Empathy for the Enemy
While researching this week at the University of Virginia I found a highly valuable resource in the letters of Adjutant Joseph Tatnall Lea, who served on the staff of Colonel Regis de Trobriand in the Autumn of 1863. Lea wrote lengthy letters every day during the “Campaign of Maneuvers” between the armies of Meade and Lee. Mixed in with some of the best descriptions I have found of the Third Corps’ assault at Kelly’s Ford on November 7, 1863, are sentiments of a far sweeter tone.
While rummaging after the battle through a Confederate winter quarter near “Auburn,” the Culpeper County home of unionist John Minor Botts, Lea found a request for a furlough written by an unknown North Carolina private in A.P. Hill’s corps. A lady the Confederate soldier courted before the war finally consented to have him, provided he return immediately on furlough to be married. “I am very glad to see that Genl Hill approved it, & hope he got away before Sunday, as perhaps Lee thinks now he needs his services too much to spare him & would not him go,” Lea empathized. “I deeply sympathize with all lovers now, regardless of patriotism, whether they are rebels or unionists.”
Perhaps Lea’s thoughts strayed back to the battle and the death of his friend, Captain Timothy L. Maynard, who was struck in the bowels by a stray bullet while offering a drink to a wounded Confederate in front of the lines. Maynard, a school principal before the war, was “a very fine fellow” according to Lea and was engaged to be married. While many families received jubilant letters about the smashing successes at Rappahannock Station and Kelly’s Ford, Maynard’s parents and intended bride would only find heartbreak in a sorrowful note.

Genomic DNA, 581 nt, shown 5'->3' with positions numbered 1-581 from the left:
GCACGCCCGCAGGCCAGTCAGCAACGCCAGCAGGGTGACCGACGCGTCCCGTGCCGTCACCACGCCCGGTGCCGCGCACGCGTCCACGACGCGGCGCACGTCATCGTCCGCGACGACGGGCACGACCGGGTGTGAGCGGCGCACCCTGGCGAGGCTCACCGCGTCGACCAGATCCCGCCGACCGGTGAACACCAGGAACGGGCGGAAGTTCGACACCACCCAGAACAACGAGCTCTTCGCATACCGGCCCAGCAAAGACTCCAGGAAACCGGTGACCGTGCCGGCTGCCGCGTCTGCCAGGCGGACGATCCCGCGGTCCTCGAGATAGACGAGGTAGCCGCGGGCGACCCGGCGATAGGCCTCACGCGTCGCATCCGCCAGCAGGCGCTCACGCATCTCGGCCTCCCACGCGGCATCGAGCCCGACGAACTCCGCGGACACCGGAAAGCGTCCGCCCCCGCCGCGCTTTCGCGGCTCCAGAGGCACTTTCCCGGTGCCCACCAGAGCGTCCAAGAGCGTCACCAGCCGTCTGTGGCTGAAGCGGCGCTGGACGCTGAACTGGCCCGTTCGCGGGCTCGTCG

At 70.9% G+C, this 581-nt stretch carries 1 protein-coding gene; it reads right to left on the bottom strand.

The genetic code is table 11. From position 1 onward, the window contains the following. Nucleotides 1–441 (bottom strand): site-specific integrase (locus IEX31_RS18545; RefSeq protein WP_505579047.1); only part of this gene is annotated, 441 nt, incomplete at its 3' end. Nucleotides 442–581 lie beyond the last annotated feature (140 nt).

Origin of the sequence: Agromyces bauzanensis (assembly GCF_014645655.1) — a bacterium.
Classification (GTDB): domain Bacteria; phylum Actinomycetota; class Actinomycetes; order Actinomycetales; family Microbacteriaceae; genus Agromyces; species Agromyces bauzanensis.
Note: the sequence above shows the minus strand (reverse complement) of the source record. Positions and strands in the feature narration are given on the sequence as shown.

Lea had a sweetheart of his own back home, Annie Cabeen, to whom he addressed his letters. Thoughts of her may have been the spark of his sentimentality. Their love remained intentionally hidden from family and friends. Joseph went as far as to claim that a picture he received from Annie was actually of his cousin and suggested that they pretend to be interested in others to throw inquirers off the scent. Annie previously rejected his marriage proposal in October of 1862, but after Joseph temporarily returned home in May of 1863 to recuperate from a wound received at Chancellorsville, the two reconciled and intended to marry once Joseph had his business and military affairs in order. Being well connected allowed him to appeal directly to the secretary of war for an early discharge which he received to manage his family business and, additionally, to continue to court Annie. The two eventually married in December of 1865 and Joseph went on to become a very prominent businessman.
Before we enshrine J.T. Lea as the unblemished saintly humanitarian, uninterested in the killing of war, however, it is noteworthy to mention that he demonstrated more than empathy to his betrothed adversary. Following a visit to a field hospital after the engagement, Lea–perhaps in jest–considered an amputated Confederate arm or leg to be a suitable gift for Annie, asking, “Are you fond of rebel curiosities?” Whatever his true beliefs, the candidness of his writing will provide a broader glimpse into the attitude in the Union army in the Autumn of 1863 than the combat depictions I initially sought in his letters.